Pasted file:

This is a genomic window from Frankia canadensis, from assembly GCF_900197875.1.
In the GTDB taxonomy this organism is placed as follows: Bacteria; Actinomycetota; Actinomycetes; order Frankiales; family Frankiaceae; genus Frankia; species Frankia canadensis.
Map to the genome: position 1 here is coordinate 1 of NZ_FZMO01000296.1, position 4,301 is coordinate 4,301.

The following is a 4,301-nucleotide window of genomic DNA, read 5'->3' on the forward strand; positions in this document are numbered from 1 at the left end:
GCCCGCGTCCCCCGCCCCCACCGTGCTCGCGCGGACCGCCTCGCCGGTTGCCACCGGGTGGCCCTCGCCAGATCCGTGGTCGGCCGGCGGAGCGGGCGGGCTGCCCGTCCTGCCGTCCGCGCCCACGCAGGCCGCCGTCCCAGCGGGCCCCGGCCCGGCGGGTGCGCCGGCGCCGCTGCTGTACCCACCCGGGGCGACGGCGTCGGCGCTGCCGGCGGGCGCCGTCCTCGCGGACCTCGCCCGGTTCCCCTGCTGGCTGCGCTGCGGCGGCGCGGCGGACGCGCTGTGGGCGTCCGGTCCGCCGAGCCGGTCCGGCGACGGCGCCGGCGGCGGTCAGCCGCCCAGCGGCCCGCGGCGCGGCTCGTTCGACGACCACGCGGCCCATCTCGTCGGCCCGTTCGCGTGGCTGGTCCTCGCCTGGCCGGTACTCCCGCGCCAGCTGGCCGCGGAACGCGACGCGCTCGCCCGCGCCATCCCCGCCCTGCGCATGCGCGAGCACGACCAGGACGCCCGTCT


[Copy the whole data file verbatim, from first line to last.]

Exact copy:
This is a genomic window from Frankia canadensis, from assembly GCF_900197875.1.
In the GTDB taxonomy this organism is placed as follows: Bacteria; Actinomycetota; Actinomycetes; order Frankiales; family Frankiaceae; genus Frankia; species Frankia canadensis.
Map to the genome: position 1 here is coordinate 1 of NZ_FZMO01000296.1, position 4,301 is coordinate 4,301.

The following is a 4,301-nucleotide window of genomic DNA, read 5'->3' on the forward strand; positions in this document are numbered from 1 at the left end:
GCCCGCGTCCCCCGCCCCCACCGTGCTCGCGCGGACCGCCTCGCCGGTTGCCACCGGGTGGCCCTCGCCAGATCCGTGGTCGGCCGGCGGAGCGGGCGGGCTGCCCGTCCTGCCGTCCGCGCCCACGCAGGCCGCCGTCCCAGCGGGCCCCGGCCCGGCGGGTGCGCCGGCGCCGCTGCTGTACCCACCCGGGGCGACGGCGTCGGCGCTGCCGGCGGGCGCCGTCCTCGCGGACCTCGCCCGGTTCCCCTGCTGGCTGCGCTGCGGCGGCGCGGCGGACGCGCTGTGGGCGTCCGGTCCGCCGAGCCGGTCCGGCGACGGCGCCGGCGGCGGTCAGCCGCCCAGCGGCCCGCGGCGCGGCTCGTTCGACGACCACGCGGCCCATCTCGTCGGCCCGTTCGCGTGGCTGGTCCTCGCCTGGCCGGTACTCCCGCGCCAGCTGGCCGCGGAACGCGACGCGCTCGCCCGCGCCATCCCCGCCCTGCGCATGCGCGAGCACGACCAGGACGCCCGTCT